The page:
US President Donald Trump is expected to postpone the transfer of the US embassy in Israel from Tel Aviv to Jerusalem this week despite his pledge during the election campaign to take the controversial move, US officials and diplomatic sources said on Wednesday.
The sources said that Trump is likely to continue the policy of his predecessors in the presidency by signing a document that defers for six months the application of a law issued in 1995 to transfer the embassy to Jerusalem. The move will take place if Trump’s efforts are taken to resume peace talks between Israel and the Palestinians.
A US official, speaking on condition of anonymity, said Trump had not yet made a formal decision but the law required him to make a decision by Friday.
Trump is expected to renew the application of the law. But his administration plans to make it clear that Trump remains committed to his 2016 campaign promise, but the administration will not set a timetable for the move, officials said.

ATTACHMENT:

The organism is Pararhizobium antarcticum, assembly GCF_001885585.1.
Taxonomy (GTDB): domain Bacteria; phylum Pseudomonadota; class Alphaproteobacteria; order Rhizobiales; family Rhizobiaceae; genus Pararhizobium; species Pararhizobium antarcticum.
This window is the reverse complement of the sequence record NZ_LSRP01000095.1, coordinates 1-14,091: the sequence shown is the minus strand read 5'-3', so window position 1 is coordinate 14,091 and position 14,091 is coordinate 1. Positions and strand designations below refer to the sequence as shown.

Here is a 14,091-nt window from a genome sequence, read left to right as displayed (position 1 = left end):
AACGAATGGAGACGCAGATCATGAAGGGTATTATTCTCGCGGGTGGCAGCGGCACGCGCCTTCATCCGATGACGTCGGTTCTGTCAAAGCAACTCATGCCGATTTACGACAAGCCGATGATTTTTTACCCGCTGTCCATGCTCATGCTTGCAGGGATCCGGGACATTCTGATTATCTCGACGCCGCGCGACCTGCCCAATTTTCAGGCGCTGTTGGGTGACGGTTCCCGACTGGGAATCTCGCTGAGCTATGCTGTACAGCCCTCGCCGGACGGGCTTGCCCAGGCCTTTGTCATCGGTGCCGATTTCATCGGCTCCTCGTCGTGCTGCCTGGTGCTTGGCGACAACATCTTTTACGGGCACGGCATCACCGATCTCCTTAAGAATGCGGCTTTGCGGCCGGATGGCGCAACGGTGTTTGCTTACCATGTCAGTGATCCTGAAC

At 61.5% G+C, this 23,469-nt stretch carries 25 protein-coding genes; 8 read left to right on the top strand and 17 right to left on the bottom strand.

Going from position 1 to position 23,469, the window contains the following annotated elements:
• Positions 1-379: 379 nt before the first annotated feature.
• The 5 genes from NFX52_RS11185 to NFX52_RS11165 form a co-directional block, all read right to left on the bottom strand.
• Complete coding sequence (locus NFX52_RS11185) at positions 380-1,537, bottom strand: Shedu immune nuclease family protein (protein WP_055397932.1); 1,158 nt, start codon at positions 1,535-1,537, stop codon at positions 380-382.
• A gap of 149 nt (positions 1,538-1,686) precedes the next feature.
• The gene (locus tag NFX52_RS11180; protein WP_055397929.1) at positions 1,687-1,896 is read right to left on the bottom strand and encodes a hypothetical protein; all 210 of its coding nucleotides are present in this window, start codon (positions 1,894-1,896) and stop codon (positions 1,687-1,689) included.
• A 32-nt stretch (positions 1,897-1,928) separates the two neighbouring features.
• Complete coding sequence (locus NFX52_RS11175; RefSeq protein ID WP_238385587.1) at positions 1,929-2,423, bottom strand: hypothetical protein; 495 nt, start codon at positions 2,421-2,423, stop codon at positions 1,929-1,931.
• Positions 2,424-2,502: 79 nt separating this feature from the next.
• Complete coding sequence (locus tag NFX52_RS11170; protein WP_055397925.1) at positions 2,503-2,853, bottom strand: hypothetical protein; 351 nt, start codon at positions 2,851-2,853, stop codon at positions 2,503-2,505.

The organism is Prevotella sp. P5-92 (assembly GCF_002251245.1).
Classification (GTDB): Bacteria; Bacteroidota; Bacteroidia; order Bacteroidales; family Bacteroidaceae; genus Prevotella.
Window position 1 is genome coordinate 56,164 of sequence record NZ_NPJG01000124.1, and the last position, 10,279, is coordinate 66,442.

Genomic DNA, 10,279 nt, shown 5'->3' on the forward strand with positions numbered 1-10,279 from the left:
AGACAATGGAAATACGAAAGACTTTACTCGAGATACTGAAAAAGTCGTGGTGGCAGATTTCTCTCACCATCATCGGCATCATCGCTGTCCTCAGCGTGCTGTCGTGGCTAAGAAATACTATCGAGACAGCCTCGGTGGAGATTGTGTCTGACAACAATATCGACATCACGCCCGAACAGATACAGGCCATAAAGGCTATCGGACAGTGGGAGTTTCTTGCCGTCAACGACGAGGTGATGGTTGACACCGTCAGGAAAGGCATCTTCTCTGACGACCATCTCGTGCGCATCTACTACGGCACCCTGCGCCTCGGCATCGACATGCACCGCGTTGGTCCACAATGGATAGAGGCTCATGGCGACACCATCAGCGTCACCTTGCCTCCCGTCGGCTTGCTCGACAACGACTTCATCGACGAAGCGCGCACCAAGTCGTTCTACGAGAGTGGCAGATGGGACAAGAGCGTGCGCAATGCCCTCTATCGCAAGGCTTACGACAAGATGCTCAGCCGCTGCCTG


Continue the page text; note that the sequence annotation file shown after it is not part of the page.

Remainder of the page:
Asked if Trump would sign the postponement, White House spokesman Sean Spicer told reporters on Wednesday: “Once we have a decision we will announce it,” adding that there will be “something about this very soon.”
While there are divisions between Trump’s aides on this issue, the prevailing view seems to be that the United States should keep its embassy in Tel Aviv to avoid angering Palestinians, Arab governments and Western allies as the US president seeks to revive peace efforts.
Trump avoided any public mention of the possible move of the embassy during his visit to Israel and the West Bank in May. But most experts doubt Trump’s chances of reaching a peace deal, a goal that has long eluded former US presidents.
The status of Jerusalem is one of the main sticking points. Israel occupied East Jerusalem during the 1967 Middle East War and later annexed it in a move that did not win international recognition. Israel considers the city its undivided capital.